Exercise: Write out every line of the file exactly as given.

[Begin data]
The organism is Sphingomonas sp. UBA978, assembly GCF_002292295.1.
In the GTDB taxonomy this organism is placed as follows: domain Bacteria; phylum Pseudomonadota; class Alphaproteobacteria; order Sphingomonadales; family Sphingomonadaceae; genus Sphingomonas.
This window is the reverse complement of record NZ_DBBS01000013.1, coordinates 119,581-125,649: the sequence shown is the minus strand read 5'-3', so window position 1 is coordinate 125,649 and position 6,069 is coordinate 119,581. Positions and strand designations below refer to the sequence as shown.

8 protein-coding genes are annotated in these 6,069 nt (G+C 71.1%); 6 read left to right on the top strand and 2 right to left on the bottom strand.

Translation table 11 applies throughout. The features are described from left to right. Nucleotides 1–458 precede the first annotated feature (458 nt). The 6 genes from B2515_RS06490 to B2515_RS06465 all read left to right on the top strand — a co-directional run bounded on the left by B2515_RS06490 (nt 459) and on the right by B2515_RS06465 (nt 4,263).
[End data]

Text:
The organism is Sphingomonas sp. UBA978, assembly GCF_002292295.1.
In the GTDB taxonomy this organism is placed as follows: domain Bacteria; phylum Pseudomonadota; class Alphaproteobacteria; order Sphingomonadales; family Sphingomonadaceae; genus Sphingomonas.
This window is the reverse complement of record NZ_DBBS01000013.1, coordinates 119,581-125,649: the sequence shown is the minus strand read 5'-3', so window position 1 is coordinate 125,649 and position 6,069 is coordinate 119,581. Positions and strand designations below refer to the sequence as shown.

8 protein-coding genes are annotated in these 6,069 nt (G+C 71.1%); 6 read left to right on the top strand and 2 right to left on the bottom strand.

Translation table 11 applies throughout. The features are described from left to right. Nucleotides 1–458 precede the first annotated feature (458 nt). The 6 genes from B2515_RS06490 to B2515_RS06465 all read left to right on the top strand — a co-directional run bounded on the left by B2515_RS06490 (nt 459) and on the right by B2515_RS06465 (nt 4,263).